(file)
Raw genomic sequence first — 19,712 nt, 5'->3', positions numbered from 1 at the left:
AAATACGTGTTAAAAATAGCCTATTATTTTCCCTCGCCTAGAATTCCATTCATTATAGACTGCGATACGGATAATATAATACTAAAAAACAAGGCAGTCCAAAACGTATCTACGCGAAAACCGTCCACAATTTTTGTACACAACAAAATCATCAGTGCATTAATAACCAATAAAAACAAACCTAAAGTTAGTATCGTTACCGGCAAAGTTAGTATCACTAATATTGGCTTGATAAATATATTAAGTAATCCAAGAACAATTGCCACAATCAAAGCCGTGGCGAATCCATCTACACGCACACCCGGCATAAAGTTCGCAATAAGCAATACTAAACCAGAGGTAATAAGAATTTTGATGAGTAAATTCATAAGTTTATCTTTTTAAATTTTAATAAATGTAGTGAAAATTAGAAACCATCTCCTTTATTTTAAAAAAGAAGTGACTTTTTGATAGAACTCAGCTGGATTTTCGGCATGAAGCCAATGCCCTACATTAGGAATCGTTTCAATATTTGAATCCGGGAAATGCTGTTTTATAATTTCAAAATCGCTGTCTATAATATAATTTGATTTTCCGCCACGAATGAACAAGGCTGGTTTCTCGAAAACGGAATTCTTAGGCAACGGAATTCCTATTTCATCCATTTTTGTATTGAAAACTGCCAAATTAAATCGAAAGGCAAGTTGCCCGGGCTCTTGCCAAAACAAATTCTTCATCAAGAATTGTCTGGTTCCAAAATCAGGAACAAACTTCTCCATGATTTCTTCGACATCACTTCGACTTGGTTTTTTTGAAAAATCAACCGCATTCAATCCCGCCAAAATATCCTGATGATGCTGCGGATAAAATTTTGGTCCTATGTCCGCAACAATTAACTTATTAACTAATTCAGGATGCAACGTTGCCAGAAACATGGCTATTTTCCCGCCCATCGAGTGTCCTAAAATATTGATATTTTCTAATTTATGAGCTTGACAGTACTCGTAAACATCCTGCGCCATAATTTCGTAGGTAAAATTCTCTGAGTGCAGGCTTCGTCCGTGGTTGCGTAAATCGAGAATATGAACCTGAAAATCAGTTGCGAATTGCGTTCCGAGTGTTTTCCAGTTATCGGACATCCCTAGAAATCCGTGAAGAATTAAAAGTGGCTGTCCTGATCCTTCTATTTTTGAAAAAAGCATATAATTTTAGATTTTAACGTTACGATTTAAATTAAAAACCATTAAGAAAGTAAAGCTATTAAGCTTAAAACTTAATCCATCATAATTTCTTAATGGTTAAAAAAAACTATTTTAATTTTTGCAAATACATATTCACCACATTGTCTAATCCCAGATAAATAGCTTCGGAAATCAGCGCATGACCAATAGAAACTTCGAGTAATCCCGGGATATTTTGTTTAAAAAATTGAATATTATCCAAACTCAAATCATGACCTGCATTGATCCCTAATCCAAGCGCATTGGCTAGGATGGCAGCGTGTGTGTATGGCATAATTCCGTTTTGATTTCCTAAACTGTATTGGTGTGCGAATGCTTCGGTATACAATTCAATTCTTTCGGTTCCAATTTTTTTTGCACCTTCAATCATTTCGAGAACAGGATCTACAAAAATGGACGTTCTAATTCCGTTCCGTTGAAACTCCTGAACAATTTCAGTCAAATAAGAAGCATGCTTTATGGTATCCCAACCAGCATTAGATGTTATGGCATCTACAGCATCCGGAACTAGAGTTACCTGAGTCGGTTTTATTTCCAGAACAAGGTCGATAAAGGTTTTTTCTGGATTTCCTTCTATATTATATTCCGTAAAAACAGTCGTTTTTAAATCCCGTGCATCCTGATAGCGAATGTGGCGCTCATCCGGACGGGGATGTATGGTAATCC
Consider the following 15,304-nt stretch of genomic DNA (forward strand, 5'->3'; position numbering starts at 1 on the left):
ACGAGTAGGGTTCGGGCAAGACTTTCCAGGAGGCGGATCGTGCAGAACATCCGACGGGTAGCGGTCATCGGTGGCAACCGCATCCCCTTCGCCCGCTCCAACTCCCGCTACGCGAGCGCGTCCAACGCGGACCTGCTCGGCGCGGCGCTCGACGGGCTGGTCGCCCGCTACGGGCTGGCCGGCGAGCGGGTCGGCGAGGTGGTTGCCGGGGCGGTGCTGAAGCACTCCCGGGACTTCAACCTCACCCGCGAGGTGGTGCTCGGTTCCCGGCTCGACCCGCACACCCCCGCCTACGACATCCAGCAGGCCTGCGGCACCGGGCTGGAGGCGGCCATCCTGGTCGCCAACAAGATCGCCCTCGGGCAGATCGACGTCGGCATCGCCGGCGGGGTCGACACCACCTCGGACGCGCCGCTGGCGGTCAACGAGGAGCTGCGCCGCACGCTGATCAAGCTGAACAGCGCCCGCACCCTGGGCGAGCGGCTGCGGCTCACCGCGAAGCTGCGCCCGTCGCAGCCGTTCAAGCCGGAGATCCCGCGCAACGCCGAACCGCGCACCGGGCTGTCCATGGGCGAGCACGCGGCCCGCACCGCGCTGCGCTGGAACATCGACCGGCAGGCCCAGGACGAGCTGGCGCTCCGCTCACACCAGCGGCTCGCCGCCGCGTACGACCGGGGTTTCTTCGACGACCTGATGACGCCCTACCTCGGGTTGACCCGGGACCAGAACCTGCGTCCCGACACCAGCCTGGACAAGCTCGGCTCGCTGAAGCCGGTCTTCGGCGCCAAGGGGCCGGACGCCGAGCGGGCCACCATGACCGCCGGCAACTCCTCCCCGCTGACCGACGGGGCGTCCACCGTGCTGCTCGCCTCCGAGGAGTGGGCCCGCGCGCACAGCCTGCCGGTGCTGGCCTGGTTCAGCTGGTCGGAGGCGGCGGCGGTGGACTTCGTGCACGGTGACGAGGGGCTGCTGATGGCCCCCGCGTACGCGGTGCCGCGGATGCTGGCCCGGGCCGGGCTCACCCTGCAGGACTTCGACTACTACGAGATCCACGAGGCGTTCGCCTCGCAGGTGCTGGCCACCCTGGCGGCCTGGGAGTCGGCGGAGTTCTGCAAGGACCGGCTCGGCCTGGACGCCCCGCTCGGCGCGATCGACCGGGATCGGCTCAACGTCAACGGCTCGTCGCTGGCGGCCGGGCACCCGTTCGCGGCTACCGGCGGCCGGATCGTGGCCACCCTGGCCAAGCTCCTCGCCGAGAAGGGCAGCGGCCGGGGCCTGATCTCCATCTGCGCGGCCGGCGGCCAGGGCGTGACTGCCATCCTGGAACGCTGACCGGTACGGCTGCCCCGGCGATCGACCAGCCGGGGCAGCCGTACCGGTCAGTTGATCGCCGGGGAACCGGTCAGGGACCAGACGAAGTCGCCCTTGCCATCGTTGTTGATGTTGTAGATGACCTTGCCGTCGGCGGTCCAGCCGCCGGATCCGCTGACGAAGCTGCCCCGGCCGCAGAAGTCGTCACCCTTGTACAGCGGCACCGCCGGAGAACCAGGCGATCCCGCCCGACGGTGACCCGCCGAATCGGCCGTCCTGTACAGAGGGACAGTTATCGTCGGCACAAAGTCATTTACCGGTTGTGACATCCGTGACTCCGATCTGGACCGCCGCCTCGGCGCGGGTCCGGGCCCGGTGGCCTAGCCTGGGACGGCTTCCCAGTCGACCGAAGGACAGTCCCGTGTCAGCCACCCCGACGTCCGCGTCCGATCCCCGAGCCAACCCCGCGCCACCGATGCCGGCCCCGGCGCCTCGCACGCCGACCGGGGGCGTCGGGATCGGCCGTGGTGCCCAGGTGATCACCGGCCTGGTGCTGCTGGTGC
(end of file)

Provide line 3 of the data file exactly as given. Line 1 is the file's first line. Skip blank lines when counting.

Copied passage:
Consider the following 15,304-nt stretch of genomic DNA (forward strand, 5'->3'; position numbering starts at 1 on the left):